It is no otherwise in ages and dispositions. Inform the child in precepts of learning and virtue, while years make him capable; how pliably he yieldeth! how happily is he replenished with knowledge and goodness! Let him alone, till time and ill example have hardened him; till he be settled in a habit of evil, and contracted and clung together with sensual delights; now he becomes utterly indocible. Sooner may that bladder be broken, than distended.

CVII. On a man sleeping.

I Do not more wonder at any man's art, than at his, who professes to think of nothing, to do nothing: and I do not a little marvel at that man, who says he can sleep without a dream. For, the mind of man is a restless thing: and, though it give the body leave to repose itself, as knowing it is a mortal and earthly piece; yet itself, being a spirit, and therefore active and indefatigable, is ever in motion. Give me a sea, that moves not; a sun, that shines not; an open eye, that sees not: and I shall yield there may be a reasonable soul, that works not. It is possible, that, through a natural or accidental stupidity, a man may not perceive his own thoughts; as sometimes the eye or ear may be distracted not to discern his own objects; but, in the mean time, he thinks that, whereof he cannot give an account: like as we many times dream, when we cannot report our fancy, I should more easily put myself to school unto that man, who undertakes the profession of thinking many things at once. Instantany motions are more proper for a spirit, than a dull rest. Since my mind will needs be ever working, it shall be my care, that it may always be well employed.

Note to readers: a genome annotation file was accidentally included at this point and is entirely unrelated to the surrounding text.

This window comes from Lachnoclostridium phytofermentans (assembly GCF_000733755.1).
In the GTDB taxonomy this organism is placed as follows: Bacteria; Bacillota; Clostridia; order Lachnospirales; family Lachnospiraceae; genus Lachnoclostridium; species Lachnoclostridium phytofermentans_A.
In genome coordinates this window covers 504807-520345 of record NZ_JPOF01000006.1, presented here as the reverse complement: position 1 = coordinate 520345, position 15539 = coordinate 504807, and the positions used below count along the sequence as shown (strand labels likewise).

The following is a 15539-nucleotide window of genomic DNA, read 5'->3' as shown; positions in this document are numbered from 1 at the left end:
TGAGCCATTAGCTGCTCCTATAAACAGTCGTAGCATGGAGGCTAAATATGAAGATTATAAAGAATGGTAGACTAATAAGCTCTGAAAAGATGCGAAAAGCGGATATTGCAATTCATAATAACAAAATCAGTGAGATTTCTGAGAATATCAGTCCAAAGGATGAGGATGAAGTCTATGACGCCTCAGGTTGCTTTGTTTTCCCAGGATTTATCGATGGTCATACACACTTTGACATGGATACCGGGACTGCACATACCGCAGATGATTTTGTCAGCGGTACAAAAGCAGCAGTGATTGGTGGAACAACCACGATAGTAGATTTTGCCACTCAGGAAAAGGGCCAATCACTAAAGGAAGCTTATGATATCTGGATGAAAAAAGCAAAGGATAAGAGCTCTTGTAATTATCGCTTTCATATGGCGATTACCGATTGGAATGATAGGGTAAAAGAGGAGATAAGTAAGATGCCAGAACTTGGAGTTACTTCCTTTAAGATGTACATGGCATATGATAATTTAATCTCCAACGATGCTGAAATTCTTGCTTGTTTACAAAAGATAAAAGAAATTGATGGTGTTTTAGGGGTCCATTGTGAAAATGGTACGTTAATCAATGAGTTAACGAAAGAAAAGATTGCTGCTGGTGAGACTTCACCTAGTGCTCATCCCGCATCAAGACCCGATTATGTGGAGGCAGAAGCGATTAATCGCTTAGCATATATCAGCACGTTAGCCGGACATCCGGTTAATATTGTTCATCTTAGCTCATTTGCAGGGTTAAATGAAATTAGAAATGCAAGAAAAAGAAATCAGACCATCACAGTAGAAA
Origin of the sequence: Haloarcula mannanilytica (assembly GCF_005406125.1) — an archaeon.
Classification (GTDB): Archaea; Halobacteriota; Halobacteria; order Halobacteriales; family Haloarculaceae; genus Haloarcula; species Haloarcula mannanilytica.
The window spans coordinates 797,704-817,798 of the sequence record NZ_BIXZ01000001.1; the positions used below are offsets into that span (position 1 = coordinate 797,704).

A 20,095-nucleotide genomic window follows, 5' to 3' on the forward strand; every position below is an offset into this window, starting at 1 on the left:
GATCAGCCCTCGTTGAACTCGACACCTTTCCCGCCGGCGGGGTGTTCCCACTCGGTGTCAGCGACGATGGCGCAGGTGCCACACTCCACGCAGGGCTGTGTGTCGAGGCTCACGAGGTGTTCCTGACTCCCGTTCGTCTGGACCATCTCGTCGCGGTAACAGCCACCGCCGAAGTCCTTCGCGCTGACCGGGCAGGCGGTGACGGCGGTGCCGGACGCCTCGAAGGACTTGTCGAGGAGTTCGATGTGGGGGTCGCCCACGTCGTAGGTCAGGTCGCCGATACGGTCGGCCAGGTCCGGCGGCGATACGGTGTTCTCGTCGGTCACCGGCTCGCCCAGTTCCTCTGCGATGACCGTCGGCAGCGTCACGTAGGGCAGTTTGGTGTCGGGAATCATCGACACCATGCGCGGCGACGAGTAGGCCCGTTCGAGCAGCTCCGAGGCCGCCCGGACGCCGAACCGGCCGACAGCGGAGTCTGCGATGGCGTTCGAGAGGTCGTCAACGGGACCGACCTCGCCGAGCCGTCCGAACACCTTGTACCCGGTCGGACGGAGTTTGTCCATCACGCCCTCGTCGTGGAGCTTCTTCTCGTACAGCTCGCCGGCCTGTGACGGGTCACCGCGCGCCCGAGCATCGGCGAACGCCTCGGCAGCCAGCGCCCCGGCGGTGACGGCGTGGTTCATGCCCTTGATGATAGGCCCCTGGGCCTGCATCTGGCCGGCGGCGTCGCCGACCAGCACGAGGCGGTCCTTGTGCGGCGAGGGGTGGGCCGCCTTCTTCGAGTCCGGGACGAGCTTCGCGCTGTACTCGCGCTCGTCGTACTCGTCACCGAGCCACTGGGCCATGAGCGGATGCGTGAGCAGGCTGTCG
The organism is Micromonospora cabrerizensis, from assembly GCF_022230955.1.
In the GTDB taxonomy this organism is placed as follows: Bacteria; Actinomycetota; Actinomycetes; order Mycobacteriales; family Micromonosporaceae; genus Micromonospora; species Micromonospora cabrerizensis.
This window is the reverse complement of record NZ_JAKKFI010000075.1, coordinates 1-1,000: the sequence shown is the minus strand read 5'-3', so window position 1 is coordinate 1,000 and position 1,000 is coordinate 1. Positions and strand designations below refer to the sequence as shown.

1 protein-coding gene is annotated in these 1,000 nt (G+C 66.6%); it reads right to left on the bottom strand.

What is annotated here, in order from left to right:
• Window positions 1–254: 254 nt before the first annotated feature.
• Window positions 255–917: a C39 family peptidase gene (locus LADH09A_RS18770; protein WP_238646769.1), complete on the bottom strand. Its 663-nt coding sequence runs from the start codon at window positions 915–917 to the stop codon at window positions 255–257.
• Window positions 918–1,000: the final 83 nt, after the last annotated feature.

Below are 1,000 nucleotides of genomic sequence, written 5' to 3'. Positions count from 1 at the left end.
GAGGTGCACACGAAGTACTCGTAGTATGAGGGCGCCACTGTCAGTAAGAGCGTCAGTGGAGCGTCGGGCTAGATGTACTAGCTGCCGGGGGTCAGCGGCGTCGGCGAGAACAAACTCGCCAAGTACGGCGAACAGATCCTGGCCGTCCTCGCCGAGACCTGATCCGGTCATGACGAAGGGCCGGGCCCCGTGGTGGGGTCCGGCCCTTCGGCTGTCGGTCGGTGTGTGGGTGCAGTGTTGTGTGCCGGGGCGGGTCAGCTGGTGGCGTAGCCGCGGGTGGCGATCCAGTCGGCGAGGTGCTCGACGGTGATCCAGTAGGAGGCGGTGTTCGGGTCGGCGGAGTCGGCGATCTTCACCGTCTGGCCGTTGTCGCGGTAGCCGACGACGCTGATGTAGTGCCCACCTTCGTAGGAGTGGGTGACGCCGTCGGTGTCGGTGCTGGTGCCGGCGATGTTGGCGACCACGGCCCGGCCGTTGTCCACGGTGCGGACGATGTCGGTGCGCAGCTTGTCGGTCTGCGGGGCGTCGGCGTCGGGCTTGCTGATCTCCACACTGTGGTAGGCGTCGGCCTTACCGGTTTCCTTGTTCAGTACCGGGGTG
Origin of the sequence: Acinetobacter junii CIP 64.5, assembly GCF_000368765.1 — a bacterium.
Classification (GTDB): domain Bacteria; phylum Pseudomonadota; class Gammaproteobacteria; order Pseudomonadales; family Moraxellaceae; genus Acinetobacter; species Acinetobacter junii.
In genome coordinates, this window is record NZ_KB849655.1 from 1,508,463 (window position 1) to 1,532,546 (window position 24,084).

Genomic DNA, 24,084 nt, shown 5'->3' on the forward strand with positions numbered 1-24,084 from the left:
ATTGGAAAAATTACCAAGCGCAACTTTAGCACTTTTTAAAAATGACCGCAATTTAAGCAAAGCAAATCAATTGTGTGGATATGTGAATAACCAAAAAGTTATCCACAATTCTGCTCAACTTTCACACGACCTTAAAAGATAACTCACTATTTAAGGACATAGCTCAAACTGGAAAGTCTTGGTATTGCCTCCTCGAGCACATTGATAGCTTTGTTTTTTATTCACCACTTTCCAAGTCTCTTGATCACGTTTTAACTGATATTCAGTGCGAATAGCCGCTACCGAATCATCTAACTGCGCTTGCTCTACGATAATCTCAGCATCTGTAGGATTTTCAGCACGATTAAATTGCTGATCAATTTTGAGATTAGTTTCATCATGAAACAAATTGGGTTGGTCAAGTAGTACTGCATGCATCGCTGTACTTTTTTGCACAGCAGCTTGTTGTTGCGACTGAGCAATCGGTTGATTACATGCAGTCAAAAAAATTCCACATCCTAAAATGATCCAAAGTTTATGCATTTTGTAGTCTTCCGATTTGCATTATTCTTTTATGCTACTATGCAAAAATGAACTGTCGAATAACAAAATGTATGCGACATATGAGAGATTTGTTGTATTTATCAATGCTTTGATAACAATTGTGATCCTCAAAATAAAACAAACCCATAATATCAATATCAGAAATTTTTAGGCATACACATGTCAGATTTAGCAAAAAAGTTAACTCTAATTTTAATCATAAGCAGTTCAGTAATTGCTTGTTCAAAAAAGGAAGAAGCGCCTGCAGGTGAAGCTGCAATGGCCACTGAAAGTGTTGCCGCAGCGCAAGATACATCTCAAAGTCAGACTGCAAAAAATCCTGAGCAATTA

CVIII. On the sight of a death's-head.

I WONDER at the practice of the ancient both Greeks and Romans, whose use was, to bring up a death's-head, in the midst of their feasts; on purpose, to stir up their guests to drink harder, and to frolic more: the sight whereof, one would think, should have rather abated their courage; and have tempered their jollity.

deunt. Esset modò atomorum motus iste utilis æquè ac inquietus, atomus ego quàm mons esse malim.

CVI. Conspectâ vesicâ recente.

SUUM unicuique rei tempus oportunum est: vesica ista, ubi semel peraruerit, nullo quantovis flatu distenditur; recens jam et humida, intumescit illico tota, halituque vel lenissimo dila


Neque aliter se habet cum hominum indole ac ætate. Si puerum adhuc tenellum literarum virtutisque præceptis institueris, mirum quàm facilem se geret! quàm suaviter eruditionem ac pietatem omnem imbibit! Sine illum modò, donec longiore tempore pravoque exemplo induruerit; donec malis se habitibus obfirmaverit, et vitiosis cupiditatibus contractus quasi compressusque fuerit; nunc indocilis fit penitissimè. Citiùs jam vesica ista rumpi sanè, quam distendi poterit.

CVII. Viso quodam dormiente.